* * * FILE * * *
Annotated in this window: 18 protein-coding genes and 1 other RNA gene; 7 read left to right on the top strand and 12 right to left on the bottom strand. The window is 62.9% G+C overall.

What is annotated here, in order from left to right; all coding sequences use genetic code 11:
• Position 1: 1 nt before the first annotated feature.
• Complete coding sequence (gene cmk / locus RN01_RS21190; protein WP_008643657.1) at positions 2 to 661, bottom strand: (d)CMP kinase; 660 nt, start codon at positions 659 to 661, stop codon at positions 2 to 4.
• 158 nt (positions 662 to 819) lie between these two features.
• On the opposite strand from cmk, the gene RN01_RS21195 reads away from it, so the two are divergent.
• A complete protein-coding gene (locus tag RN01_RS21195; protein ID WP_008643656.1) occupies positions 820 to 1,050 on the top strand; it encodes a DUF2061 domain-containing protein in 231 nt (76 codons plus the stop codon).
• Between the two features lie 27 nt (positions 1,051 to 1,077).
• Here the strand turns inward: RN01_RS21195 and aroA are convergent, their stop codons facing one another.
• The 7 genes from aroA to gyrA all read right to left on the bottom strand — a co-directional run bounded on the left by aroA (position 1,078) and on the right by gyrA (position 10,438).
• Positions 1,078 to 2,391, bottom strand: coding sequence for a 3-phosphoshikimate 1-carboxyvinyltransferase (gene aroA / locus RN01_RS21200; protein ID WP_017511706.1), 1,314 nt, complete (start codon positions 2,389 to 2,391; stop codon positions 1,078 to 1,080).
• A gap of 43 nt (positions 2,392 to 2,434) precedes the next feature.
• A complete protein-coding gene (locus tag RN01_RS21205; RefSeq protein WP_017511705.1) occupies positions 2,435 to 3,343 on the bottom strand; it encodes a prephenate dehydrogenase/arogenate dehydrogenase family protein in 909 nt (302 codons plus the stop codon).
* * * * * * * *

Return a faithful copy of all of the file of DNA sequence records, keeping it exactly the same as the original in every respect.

Annotated in this window: 18 protein-coding genes and 1 other RNA gene; 7 read left to right on the top strand and 12 right to left on the bottom strand. The window is 62.9% G+C overall.

What is annotated here, in order from left to right; all coding sequences use genetic code 11:
• Position 1: 1 nt before the first annotated feature.
• Complete coding sequence (gene cmk / locus RN01_RS21190; protein WP_008643657.1) at positions 2 to 661, bottom strand: (d)CMP kinase; 660 nt, start codon at positions 659 to 661, stop codon at positions 2 to 4.
• 158 nt (positions 662 to 819) lie between these two features.
• On the opposite strand from cmk, the gene RN01_RS21195 reads away from it, so the two are divergent.
• A complete protein-coding gene (locus tag RN01_RS21195; protein ID WP_008643656.1) occupies positions 820 to 1,050 on the top strand; it encodes a DUF2061 domain-containing protein in 231 nt (76 codons plus the stop codon).
• Between the two features lie 27 nt (positions 1,051 to 1,077).
• Here the strand turns inward: RN01_RS21195 and aroA are convergent, their stop codons facing one another.
• The 7 genes from aroA to gyrA all read right to left on the bottom strand — a co-directional run bounded on the left by aroA (position 1,078) and on the right by gyrA (position 10,438).
• Positions 1,078 to 2,391, bottom strand: coding sequence for a 3-phosphoshikimate 1-carboxyvinyltransferase (gene aroA / locus RN01_RS21200; protein ID WP_017511706.1), 1,314 nt, complete (start codon positions 2,389 to 2,391; stop codon positions 1,078 to 1,080).
• A gap of 43 nt (positions 2,392 to 2,434) precedes the next feature.
• A complete protein-coding gene (locus tag RN01_RS21205; RefSeq protein WP_017511705.1) occupies positions 2,435 to 3,343 on the bottom strand; it encodes a prephenate dehydrogenase/arogenate dehydrogenase family protein in 909 nt (302 codons plus the stop codon).